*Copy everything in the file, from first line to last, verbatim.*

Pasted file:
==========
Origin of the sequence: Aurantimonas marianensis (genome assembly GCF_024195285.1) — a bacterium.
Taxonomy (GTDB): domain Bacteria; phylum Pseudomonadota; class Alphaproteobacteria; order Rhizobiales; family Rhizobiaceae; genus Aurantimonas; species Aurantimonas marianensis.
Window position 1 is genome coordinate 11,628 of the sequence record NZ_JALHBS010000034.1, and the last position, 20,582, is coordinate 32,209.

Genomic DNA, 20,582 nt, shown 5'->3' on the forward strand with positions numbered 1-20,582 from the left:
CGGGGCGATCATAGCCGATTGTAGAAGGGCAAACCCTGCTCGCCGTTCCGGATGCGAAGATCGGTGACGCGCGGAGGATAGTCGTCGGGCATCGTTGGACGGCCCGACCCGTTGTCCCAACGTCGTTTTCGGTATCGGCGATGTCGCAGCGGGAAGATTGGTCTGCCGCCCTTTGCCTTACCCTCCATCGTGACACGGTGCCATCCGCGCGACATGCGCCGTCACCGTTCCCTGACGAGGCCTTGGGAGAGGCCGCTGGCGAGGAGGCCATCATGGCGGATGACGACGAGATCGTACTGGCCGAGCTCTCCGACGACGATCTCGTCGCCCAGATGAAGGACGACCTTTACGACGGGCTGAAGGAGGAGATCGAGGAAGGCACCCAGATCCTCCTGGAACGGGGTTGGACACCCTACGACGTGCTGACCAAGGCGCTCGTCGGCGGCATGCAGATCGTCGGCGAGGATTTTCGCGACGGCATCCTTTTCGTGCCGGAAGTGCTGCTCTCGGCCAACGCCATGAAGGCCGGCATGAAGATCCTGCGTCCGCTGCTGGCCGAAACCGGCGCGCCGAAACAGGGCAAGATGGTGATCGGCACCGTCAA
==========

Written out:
Origin of the sequence: Aurantimonas marianensis (genome assembly GCF_024195285.1) — a bacterium.
Taxonomy (GTDB): domain Bacteria; phylum Pseudomonadota; class Alphaproteobacteria; order Rhizobiales; family Rhizobiaceae; genus Aurantimonas; species Aurantimonas marianensis.
Window position 1 is genome coordinate 11,628 of the sequence record NZ_JALHBS010000034.1, and the last position, 20,582, is coordinate 32,209.

Genomic DNA, 20,582 nt, shown 5'->3' on the forward strand with positions numbered 1-20,582 from the left:
CGGGGCGATCATAGCCGATTGTAGAAGGGCAAACCCTGCTCGCCGTTCCGGATGCGAAGATCGGTGACGCGCGGAGGATAGTCGTCGGGCATCGTTGGACGGCCCGACCCGTTGTCCCAACGTCGTTTTCGGTATCGGCGATGTCGCAGCGGGAAGATTGGTCTGCCGCCCTTTGCCTTACCCTCCATCGTGACACGGTGCCATCCGCGCGACATGCGCCGTCACCGTTCCCTGACGAGGCCTTGGGAGAGGCCGCTGGCGAGGAGGCCATCATGGCGGATGACGACGAGATCGTACTGGCCGAGCTCTCCGACGACGATCTCGTCGCCCAGATGAAGGACGACCTTTACGACGGGCTGAAGGAGGAGATCGAGGAAGGCACCCAGATCCTCCTGGAACGGGGTTGGACACCCTACGACGTGCTGACCAAGGCGCTCGTCGGCGGCATGCAGATCGTCGGCGAGGATTTTCGCGACGGCATCCTTTTCGTGCCGGAAGTGCTGCTCTCGGCCAACGCCATGAAGGCCGGCATGAAGATCCTGCGTCCGCTGCTGGCCGAAACCGGCGCGCCGAAACAGGGCAAGATGGTGATCGGCACCGTCAA